Welcome back! In this lesson I would like to talk about the perfect 5th interval and show you some lines that are based from 5th's. I remember taking music theory classes in high school and while we were doing 4 part harmony writing, they used to drill it in our heads, no parallel 5th's. This was a no-no in classical music early on, in 4-part writing. The reason is, the 5th interval is very consonant and strong and it can cancel out other harmonies.
The 5th interval is the interval from the first to the 5th note of the major scale or you can look at it as 7 semitones away from the root, if you count the root as 0. As a guitarist and composer, I like to use 5th intervals to create lines and rhythm ideas. Even though I don't use a lot of power chords in my music, it is just another sound that I'm drawn to for composing.
Now, let me show you just a few examples that are constructed from 5th intervals; we will be only scratching the surface here.
In Example 1, we are starting from a G root and playing consecutive 5th intervals in triplets off of each string. There are many ways you can do this and it can be a fast way to move up the neck. You can also look at this as (1, 5, 9), which is a sound I really like. Also, I like to alternate pick this, but sweeping can work too.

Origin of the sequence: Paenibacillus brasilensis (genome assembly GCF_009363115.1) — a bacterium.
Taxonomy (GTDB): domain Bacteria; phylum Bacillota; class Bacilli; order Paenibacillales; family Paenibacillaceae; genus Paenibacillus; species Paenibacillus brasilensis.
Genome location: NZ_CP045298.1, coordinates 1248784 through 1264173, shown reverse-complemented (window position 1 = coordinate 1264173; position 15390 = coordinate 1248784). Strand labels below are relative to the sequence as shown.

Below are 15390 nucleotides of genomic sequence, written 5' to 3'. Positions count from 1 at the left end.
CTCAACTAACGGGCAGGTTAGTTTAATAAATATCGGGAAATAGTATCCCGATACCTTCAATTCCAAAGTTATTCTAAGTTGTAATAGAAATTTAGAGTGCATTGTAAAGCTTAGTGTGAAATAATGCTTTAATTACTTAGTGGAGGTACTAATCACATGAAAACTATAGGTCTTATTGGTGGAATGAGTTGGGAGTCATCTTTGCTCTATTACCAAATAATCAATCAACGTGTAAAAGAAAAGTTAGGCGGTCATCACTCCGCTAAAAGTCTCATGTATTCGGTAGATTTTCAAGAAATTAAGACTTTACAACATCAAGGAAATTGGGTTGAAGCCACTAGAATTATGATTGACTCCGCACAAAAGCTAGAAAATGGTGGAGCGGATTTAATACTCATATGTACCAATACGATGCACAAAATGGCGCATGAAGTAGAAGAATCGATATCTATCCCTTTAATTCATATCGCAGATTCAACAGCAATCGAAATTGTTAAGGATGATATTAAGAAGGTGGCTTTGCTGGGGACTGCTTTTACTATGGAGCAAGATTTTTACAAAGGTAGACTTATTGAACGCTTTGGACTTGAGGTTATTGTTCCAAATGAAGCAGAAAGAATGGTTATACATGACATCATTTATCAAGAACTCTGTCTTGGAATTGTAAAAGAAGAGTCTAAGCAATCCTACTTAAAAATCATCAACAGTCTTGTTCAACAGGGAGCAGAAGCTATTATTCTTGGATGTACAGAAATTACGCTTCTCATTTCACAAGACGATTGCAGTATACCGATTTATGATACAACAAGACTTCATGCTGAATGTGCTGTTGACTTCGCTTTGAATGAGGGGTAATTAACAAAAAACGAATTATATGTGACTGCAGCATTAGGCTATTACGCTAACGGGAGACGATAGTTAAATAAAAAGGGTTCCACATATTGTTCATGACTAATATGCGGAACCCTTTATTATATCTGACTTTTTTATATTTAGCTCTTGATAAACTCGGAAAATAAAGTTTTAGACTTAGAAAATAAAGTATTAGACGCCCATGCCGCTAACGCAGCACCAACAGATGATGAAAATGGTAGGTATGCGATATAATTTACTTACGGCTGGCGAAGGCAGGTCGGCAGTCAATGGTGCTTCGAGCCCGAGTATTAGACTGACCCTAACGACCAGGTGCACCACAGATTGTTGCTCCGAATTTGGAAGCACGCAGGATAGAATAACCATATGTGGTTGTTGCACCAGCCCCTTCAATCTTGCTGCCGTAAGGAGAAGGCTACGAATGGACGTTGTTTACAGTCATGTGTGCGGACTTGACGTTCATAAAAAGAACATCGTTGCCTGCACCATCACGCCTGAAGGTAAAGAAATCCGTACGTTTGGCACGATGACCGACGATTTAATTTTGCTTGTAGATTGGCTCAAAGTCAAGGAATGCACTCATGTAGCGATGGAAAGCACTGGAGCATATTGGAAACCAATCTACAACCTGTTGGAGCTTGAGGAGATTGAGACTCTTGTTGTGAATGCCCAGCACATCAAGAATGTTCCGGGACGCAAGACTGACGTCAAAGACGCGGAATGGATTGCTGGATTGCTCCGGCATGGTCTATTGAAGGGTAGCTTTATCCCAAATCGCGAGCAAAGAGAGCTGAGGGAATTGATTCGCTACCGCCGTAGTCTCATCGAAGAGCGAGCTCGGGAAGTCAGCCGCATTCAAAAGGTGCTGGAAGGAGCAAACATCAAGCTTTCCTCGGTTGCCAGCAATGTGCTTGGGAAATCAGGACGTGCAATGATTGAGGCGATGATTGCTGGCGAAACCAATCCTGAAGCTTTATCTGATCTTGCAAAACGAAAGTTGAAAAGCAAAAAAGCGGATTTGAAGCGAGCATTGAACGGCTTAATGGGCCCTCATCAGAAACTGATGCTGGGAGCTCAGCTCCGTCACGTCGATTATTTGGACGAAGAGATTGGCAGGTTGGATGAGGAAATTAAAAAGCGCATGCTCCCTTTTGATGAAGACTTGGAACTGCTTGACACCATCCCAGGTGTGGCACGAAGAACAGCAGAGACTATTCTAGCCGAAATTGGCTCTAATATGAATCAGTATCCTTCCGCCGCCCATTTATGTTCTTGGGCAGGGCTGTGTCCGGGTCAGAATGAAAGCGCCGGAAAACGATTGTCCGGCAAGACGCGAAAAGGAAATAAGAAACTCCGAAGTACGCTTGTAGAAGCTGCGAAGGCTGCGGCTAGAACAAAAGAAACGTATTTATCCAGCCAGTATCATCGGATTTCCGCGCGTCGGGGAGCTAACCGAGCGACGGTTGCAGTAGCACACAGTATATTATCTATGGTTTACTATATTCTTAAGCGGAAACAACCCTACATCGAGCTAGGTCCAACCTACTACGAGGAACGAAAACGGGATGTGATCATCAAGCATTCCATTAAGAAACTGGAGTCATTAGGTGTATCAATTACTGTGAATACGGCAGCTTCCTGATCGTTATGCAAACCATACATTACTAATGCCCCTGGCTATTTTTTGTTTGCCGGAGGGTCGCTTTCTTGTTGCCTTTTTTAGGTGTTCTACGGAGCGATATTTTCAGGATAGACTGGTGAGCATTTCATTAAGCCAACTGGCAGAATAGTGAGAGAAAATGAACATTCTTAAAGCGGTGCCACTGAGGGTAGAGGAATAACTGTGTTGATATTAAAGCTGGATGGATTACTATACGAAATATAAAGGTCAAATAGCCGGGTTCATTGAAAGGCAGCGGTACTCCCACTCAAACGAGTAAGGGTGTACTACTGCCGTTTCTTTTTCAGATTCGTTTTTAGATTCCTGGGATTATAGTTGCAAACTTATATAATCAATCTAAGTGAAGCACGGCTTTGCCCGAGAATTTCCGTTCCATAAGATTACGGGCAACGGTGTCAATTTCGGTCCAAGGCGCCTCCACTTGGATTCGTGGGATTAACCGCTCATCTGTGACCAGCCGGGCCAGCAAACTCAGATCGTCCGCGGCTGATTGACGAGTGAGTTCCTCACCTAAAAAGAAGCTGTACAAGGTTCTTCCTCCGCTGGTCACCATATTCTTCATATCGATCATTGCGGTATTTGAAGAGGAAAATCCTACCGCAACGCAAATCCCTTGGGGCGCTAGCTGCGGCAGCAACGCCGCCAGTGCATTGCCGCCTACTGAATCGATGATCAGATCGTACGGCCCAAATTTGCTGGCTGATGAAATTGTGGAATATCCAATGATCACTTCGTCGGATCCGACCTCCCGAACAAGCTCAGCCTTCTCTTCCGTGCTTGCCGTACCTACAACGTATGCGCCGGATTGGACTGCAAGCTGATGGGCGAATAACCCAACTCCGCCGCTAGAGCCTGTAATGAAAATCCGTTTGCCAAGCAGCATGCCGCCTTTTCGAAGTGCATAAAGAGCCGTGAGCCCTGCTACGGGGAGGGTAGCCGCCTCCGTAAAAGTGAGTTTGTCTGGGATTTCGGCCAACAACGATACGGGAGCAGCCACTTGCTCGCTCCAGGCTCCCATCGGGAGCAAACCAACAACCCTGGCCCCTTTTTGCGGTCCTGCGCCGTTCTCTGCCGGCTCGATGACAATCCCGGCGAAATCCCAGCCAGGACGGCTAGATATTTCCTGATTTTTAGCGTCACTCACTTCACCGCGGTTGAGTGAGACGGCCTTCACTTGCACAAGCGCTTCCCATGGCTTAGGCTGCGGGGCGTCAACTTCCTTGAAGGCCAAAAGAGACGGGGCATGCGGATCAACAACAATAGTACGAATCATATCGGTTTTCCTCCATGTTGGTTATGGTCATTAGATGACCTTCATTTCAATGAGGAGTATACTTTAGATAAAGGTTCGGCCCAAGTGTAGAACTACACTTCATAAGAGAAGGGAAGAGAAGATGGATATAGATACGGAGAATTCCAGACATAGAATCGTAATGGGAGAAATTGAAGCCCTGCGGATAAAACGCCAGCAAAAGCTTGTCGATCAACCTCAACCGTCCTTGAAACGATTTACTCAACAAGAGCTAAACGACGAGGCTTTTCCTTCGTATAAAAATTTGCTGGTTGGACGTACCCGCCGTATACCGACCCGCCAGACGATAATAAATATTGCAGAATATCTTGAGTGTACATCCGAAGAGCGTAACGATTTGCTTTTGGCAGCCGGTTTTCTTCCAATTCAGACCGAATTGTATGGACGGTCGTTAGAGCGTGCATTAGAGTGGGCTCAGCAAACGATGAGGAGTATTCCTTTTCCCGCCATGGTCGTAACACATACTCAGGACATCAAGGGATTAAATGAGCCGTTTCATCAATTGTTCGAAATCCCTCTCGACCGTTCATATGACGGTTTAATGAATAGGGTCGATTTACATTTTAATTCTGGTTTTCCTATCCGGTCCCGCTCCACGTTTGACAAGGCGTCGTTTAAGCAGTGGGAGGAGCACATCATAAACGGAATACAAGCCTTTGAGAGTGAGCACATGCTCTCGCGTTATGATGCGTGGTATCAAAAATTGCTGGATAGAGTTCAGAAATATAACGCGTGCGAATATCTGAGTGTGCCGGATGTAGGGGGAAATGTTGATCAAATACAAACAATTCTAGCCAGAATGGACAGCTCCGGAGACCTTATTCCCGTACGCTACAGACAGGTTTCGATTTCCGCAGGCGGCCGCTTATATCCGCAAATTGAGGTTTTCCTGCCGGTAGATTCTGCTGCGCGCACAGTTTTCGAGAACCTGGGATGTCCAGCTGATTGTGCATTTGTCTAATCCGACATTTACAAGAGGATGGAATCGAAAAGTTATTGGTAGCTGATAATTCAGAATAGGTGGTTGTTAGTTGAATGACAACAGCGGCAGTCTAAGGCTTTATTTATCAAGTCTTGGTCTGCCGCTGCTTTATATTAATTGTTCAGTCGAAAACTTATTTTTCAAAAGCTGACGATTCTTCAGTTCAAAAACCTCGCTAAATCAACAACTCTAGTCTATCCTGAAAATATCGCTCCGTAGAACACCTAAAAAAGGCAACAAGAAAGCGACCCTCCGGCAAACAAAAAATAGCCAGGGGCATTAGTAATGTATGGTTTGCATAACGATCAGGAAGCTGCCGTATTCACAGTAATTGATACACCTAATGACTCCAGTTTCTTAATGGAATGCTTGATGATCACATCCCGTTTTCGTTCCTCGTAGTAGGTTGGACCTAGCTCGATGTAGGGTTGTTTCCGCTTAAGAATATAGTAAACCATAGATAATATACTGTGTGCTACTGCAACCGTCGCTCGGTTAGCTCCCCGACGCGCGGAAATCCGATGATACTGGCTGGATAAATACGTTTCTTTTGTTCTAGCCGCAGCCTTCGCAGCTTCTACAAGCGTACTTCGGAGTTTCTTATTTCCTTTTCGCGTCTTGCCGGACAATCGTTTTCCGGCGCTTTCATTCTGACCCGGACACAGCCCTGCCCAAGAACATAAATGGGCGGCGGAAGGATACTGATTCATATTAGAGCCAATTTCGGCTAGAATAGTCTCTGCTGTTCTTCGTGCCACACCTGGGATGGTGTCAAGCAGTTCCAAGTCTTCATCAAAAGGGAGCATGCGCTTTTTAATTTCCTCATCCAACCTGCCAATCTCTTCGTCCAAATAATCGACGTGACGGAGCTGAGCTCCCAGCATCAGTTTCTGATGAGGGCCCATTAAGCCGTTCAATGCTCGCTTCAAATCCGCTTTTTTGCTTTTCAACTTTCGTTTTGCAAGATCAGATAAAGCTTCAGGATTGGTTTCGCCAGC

MP3 - Constructing Lines With The 5th Intervals - Example 1
Example 2 is just an Am7th arpeggio (A, C, E, G) outlined with 5th intervals. For example, A - E, C - G, E - B etc. This combination of notes will create a nice Am9th sound.
MP3 - Constructing Lines With The 5th Intervals - Example 2
Example 3 demonstrates a line based off of the first 5 notes of a G lydian scale (G, A, B, C#, D, E, F#), moving up in 5th intervals from G. The whole first bar is built with quintuplets and then the 2nd bar is sextuplets. Even though this example moves in and out of different keys, it can sound good over a G tonal center. The other option is, the last bar can resolve to Bm. Also, the string skipped C# note in the last bar in the last measure can be a little tricky at high speeds. Take it slow at first, and alternate pick this whole thing.
MP3 - Constructing Lines With The 5th Intervals - Example 3
OK, that is it for now. Be sure to make up your own examples and don't forget to visit www.mikecampese.com for the info and to purchase the CDs.
Mike Campese is an all-around music performer, session artist and teacher competent in many musical styles, electric and acoustic. He has studied at G.I.T. (Honors Graduate), and with Paul Gilbert, Norman Brown, Stanley Jordan, Scott Henderson and Keith Wyatt.
His latest CD is entitled "Chapters", brand new for 2016.
Send comments or questions to: